Elsewhere in the Ranji

Group A

Mumbai piled 486 with Wasim Jaffer scoring 192. Gujarat tottering at 77 for six at the close of play on day 2. D Kulkarni picked up 4 for Mumbai. Parmer picked up 6 for Gujarat. Gujarat thrashed Saurashtra in the first match and now suffering at hands of the big boy.

Final Update
Mumbai cleans up Gujarat for 44 in the second innings. All Mumbai bowlers share the spoils. Seems like a professional performance by them.


Saurashtra's top order failed yet again to provide a good start and lost 3 wickets for 27 and almost repeated their performance against Gujarat last week. But not this time said the resolute Pujara. They were 100 for 4 when R Jadeja joined Pujara. These two together put up a grand show against Orissa and remained unbeaten after adding 520 runs together. Saurashtra declared at 620 for 4 with Pujara scoring his 3 triple of the season and first in this Ranji season. R Jadeja scored a double. Orissa have made a quite beginning. They are 42 for 0 at close of play.

Sourashtra has made Orissa follow on. Orissa is 4 for 0 at stumps with a whole day and 314 runs to match. Looks like Sourashtra will register a big win. They sufferred a huge loss in the hands of Gujarat in the first match. Today it was Gujarat's turn at the hands of Mumbai while Sourashtra looking to decimate Orissa.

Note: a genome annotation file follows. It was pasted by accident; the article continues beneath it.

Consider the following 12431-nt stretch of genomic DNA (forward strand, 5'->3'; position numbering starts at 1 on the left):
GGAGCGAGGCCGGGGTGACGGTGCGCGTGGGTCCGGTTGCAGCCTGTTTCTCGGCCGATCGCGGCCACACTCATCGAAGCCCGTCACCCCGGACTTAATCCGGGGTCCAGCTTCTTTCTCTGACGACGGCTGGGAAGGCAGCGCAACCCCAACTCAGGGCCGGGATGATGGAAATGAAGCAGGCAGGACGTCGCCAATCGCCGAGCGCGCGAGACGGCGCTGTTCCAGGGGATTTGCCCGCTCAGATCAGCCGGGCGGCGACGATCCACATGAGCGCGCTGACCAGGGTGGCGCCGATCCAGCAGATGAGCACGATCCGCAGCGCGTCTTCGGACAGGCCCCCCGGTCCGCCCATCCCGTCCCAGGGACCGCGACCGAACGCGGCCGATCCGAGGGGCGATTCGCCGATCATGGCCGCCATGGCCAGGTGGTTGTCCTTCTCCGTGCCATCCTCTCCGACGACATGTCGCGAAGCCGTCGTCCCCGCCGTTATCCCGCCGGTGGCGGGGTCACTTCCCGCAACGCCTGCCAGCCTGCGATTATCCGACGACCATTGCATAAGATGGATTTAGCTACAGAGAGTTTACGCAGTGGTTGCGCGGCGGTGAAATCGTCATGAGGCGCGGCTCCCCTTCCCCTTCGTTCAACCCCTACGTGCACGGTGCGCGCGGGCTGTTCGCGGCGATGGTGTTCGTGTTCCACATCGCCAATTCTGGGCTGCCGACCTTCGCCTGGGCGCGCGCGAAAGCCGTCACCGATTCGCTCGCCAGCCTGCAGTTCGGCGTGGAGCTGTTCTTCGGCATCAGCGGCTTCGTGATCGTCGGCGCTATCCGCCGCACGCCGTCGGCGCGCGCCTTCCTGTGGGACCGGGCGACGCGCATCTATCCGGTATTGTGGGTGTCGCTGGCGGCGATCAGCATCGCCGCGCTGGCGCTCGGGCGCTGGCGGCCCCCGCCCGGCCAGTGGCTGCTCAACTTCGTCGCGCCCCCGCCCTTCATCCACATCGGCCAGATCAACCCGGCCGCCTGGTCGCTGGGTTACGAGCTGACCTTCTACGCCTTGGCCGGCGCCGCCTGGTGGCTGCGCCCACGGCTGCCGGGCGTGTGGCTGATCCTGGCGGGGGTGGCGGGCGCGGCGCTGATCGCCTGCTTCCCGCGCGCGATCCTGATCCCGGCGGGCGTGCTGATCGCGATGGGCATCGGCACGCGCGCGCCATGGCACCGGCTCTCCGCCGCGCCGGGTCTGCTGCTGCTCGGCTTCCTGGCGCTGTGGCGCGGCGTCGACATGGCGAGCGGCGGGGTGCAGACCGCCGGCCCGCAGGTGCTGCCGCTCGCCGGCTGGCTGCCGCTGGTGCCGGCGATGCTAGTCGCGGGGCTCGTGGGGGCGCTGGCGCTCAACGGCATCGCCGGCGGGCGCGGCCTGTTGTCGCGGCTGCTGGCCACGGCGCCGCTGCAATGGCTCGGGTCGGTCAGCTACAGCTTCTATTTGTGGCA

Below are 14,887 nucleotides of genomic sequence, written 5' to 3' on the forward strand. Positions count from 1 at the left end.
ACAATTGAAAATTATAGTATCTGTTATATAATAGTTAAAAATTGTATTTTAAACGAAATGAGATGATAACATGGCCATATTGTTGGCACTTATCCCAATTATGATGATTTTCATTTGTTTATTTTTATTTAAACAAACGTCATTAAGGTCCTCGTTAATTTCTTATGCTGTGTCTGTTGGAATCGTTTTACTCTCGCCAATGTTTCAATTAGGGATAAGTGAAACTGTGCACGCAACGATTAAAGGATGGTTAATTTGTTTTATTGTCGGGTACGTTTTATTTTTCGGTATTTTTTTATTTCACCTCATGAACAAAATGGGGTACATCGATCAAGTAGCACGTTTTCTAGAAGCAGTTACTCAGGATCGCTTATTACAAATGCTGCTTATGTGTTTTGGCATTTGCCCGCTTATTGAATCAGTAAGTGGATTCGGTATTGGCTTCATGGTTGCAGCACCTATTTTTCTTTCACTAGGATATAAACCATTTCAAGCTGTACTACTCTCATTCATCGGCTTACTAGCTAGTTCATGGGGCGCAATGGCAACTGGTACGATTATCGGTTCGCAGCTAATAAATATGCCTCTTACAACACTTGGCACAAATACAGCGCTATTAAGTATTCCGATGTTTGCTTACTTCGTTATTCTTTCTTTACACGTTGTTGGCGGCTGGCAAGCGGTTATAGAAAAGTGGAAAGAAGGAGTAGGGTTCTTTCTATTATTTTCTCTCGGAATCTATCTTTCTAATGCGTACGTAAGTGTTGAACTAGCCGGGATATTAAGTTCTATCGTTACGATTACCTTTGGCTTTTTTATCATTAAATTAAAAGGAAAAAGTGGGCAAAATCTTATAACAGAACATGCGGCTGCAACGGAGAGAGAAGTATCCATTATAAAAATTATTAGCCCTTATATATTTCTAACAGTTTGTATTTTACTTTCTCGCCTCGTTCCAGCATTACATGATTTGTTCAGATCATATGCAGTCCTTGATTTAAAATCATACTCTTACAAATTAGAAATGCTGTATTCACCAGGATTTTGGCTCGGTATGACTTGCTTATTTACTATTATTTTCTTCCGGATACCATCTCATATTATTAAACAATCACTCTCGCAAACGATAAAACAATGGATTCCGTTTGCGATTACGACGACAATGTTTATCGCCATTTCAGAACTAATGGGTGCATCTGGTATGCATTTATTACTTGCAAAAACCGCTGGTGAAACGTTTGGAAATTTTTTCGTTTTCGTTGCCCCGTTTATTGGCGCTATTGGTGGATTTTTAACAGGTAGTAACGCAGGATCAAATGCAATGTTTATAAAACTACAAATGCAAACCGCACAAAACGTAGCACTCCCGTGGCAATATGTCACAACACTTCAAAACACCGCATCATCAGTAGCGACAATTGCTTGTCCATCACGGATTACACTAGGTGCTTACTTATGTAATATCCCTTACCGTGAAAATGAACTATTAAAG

Final update
Sourashtra wrapped up the match against Orissa. A confidence boosting win after the first match loss to Gujarat. Saurashtra trailing by 318 runs were bowled out for 234 with Jadeja, the first innings double centurion, picking up 5 wickets.


Delhi has some worries against Hyderabad. Hyd were all out for 334 with SA Pai scoring 130. Sangwan led the wickets tally for Delhi with 4 wickets. In reply Delhi are 124 for 3 with both openers Chopra and Dhawan back in the pavilion. Ashwin Yadav picked up 2 wickets. No idea about who he is though his name suggests that he could be the another son of the famous Shivlal Yadav playing for Hyderabad. Arjun Yadav continuing to lead Hyderabad with a first class average of around 28 with bat.

Delhi surrendered the first innings lead to Hyderbad. They were all out for 284 with Ashwin Yadav picking up 6 for 52. Who is he? Offie form Shivlal's stable?